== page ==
Georges St-Pierre leaves door open for UFC comeback

UFC great Georges St-Pierre has announced his retirement from MMA but the Canadian star stopped short of closing the door completely on a return to the octagon.

The 37-year-old called time on his career on Thursday amid fears the sport was taking its toll on his body, having become a household name after posting a record of 26 wins from 28 bouts.

He revealed he had tried to schedule a fight with lightweight champion Khabib Nurmagomedov, who he called the best fighter in the sport, but negotiations failed.

Asked whether he would ever consider a comeback, St-Pierre said: "I don't know where I will be mentally in a few months. I don't know. For me, it's retire now. That's all I'm thinking about.

"If ever something happened or [UFC president] Dana [White] called me back and there's something interesting, we'll see.

"Like a movie scenario, 'Oh he's coming back' – we’ll see, but right now I'm not thinking about it. I'm out.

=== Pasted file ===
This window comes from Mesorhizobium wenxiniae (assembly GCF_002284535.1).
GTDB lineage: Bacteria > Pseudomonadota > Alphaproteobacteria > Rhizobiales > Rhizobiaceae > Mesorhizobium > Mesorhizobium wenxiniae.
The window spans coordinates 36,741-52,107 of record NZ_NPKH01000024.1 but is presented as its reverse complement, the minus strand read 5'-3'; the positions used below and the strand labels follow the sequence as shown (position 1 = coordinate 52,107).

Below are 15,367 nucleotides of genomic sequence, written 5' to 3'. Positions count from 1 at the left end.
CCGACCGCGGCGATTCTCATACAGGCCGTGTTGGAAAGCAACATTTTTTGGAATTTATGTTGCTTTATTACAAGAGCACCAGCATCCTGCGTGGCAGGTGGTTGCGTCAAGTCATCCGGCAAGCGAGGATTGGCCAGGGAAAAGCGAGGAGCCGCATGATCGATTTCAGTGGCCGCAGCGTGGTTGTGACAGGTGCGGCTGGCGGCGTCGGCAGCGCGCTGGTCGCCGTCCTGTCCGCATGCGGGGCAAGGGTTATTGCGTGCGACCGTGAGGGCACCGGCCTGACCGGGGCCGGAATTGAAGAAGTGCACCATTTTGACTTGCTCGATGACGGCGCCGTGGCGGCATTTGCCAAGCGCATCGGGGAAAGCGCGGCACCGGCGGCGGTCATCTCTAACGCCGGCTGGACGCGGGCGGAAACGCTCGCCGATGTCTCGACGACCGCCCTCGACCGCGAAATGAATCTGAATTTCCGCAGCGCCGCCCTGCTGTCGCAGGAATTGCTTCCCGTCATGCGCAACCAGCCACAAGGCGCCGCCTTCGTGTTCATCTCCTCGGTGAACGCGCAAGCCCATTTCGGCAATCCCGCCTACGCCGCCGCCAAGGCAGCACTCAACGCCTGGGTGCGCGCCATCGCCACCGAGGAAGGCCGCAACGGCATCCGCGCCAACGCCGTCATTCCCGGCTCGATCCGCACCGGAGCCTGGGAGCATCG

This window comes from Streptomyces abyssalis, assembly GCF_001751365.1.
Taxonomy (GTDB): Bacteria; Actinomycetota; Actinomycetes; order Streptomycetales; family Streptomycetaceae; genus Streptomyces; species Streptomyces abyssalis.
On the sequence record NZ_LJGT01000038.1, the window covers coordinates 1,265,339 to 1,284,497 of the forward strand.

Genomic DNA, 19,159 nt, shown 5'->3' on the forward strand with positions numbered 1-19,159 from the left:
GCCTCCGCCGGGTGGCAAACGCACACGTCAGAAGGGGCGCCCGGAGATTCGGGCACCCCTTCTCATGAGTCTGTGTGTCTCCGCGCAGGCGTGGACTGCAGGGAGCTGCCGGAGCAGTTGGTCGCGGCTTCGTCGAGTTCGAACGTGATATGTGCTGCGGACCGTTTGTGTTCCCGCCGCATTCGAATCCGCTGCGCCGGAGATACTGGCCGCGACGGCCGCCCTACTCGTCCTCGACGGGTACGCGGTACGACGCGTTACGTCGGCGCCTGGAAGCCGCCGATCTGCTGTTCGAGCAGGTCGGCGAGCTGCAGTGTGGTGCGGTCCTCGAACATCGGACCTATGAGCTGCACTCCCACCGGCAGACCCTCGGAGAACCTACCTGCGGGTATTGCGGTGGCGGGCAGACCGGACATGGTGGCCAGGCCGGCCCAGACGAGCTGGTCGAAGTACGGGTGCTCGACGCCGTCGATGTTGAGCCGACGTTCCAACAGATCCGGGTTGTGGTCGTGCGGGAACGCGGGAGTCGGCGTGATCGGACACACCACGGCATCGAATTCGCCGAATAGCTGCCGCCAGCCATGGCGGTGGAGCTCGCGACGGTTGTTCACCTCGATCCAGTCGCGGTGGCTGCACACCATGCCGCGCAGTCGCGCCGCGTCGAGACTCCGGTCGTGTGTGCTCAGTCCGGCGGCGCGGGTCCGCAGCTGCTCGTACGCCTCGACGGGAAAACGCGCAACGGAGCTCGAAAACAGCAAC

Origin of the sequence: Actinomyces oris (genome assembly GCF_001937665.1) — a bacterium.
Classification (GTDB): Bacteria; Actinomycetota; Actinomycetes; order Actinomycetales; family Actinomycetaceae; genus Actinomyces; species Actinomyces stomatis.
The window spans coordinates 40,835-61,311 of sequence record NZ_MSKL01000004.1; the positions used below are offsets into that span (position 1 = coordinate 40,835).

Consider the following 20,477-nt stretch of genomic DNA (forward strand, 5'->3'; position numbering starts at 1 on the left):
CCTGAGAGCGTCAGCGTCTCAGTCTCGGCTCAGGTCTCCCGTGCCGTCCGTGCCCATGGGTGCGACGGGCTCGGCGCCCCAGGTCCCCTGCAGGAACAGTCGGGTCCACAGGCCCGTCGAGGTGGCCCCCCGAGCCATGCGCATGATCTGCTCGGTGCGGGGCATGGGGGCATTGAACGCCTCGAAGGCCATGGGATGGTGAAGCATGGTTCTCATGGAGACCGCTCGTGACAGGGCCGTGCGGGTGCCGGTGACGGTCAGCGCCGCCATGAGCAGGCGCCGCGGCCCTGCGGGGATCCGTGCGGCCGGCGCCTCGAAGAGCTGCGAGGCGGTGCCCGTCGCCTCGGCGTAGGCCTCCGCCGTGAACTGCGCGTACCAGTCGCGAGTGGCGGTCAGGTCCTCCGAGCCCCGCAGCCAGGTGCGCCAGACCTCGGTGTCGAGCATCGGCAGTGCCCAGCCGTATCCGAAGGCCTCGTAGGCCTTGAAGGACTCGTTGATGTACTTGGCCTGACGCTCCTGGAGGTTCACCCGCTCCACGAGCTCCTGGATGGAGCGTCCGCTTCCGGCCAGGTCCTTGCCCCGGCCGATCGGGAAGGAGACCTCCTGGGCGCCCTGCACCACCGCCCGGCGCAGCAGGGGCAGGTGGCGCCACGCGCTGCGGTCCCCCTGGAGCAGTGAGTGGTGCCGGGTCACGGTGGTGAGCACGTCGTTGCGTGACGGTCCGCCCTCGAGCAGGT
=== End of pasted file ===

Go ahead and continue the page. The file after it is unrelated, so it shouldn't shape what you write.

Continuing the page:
"I'm always going to be training. For me, it's just an au revoir, it's just a goodbye. I'm not dead.

"I see athletes get fat after retirement, that's not going to be me. I look better in training now than I did years ago."

St-Pierre explained the breakdown in talks over a bout with Nurmagomedov were not the key factor in his decision to retire, underlining the physical impact of fighting at the highest level.

"In my case, it's not really the head trauma," he said. "It's more the stress that has been built up over years and years and years. That takes a lot out of me.

"I feel disappointed that the Khabib fight did not materialise. But in a way not too much, because I don't have the same anger as I used to.

"There will always be another fight. It's always about what's next."

St-Pierre, who turns 38 in May, holds the record for most welterweight title defences in UFC history with nine and is widely considered one of the finest competitors in the sport's history.

He has not fought since his win over Michael Bisping at UFC 217 in November 2017.

Read Full Story